Ivor Browne is Professor Emeritus, University College, Dublin and retired as Chief Psychiatrist of the then Eastern Health Board in 1994. This book charts the growth of one man's journey in relation to psychiatry and human development. Ivor Browne has been a central and controversial figure in Irish life up until the mid-nineties when he retired.
Ivor Browne is a man who has always been respected for his compassion, quirky way of thinking and fearless opposition to orthodox psychiatry. More importantly, he tells of how he came to each one of his conclusions.
Ivor Browne has had a positive input into Irish life on both sides of the border. As a young man he was given a fellowship to Harvard University where he studied Public and Community Mental Health. He returned to Ireland determined to put what he had learned into practice and it was his initiative which took the care of mental patients away from large institutions into the community. He conceived and was director of the Irish Foundation for Human Development. This set up the first Community Association in Ireland in Ballyfermot one of the early large housing estates in Dublin. Ballyfermot was merely a housing estate without any facilities; he went in with a professional team and helped the residents to turn it into a thriving working class community.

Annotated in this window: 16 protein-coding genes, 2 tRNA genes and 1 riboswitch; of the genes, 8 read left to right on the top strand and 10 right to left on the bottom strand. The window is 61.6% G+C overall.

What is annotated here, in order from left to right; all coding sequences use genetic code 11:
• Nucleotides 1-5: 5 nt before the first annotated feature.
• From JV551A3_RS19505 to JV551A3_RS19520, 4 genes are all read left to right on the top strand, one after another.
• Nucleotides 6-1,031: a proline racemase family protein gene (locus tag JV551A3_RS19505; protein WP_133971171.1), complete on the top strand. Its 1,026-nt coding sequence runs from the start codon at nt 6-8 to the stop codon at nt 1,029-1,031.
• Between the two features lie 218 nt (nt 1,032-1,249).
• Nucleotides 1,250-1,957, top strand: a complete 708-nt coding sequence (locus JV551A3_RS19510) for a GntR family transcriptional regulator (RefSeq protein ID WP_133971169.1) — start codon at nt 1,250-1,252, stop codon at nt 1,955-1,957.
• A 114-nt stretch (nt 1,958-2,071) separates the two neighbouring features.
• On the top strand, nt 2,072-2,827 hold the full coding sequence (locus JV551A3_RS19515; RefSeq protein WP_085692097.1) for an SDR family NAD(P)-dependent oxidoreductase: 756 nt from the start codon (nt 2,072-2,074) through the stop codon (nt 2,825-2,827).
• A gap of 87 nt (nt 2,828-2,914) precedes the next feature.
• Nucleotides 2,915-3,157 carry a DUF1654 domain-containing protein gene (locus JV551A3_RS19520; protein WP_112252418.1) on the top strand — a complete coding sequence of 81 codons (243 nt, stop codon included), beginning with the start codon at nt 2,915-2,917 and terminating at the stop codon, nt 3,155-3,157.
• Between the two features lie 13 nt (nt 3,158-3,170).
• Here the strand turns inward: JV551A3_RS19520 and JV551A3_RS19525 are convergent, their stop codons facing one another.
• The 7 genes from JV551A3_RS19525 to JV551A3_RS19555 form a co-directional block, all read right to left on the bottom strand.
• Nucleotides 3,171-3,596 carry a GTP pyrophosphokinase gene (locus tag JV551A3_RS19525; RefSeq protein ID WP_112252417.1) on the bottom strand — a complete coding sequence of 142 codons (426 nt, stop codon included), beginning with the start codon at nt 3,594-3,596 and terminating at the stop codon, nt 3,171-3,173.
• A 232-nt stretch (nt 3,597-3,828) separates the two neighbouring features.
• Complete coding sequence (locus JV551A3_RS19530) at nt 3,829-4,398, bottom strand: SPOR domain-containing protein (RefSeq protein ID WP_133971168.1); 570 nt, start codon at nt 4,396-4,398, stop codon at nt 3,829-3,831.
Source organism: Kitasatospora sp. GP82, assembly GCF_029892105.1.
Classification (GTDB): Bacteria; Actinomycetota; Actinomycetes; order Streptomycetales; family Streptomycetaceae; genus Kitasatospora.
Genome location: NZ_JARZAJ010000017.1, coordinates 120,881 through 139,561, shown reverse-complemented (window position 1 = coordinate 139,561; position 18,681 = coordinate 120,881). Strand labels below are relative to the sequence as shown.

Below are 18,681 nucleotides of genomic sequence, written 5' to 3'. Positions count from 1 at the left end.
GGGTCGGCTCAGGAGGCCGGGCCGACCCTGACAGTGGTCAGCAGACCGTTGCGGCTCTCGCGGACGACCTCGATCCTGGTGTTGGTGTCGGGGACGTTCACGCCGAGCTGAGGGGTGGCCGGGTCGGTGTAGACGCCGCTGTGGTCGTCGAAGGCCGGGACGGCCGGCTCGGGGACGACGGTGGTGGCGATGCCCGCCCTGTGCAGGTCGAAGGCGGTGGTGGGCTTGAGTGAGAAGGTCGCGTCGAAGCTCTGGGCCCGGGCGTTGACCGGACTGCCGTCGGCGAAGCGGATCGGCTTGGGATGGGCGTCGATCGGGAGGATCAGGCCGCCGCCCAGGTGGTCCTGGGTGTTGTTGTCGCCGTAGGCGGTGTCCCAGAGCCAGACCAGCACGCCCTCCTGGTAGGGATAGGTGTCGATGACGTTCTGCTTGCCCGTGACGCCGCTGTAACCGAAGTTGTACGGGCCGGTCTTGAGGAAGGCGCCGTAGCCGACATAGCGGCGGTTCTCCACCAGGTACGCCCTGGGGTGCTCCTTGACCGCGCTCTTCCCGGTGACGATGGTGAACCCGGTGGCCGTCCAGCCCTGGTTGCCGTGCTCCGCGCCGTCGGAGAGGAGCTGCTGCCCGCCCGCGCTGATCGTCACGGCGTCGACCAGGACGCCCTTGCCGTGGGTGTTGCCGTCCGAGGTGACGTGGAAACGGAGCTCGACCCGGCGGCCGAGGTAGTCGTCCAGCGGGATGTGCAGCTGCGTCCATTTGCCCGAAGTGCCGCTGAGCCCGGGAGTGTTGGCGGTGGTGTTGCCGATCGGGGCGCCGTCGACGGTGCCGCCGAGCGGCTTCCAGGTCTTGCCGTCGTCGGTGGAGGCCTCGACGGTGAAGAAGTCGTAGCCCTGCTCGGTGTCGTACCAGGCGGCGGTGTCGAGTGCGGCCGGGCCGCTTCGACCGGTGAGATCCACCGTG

This project was so successful that an off shoot was established in Derry, called the Inner City Trust which not only rebuilt, but transformed the city of Derry during the years it was being torn down by both sides in the conflict. The work of rebuilding was done by young people of Derry, who were trained by the Trust and inspired away from taking part in the destruction of their home town. Derry was made a model for The Prince of Wales' urban village development project and other urban renewal developments around the world.
Ivor Browne was Professor of Psychiatry at University College, Dublin and Chief Psychiatrist of the Eastern Health Board. He has practiced the Sahag Marg system of meditation since 1978. Browne has published many articles including: 'An Experiment with a Psychiatric Night Hospital' (1960); 'Psychiatry in Ireland' (1963); 'The Dilemma of the Human Family: a cycle of growth and decline' (1966); 'Thomas Murphy: The Madness of Genius' (1987), 'How does Psychotherapy Work?' (1989), 'Psychological Trauma, or Unexperienced Experience' (1990).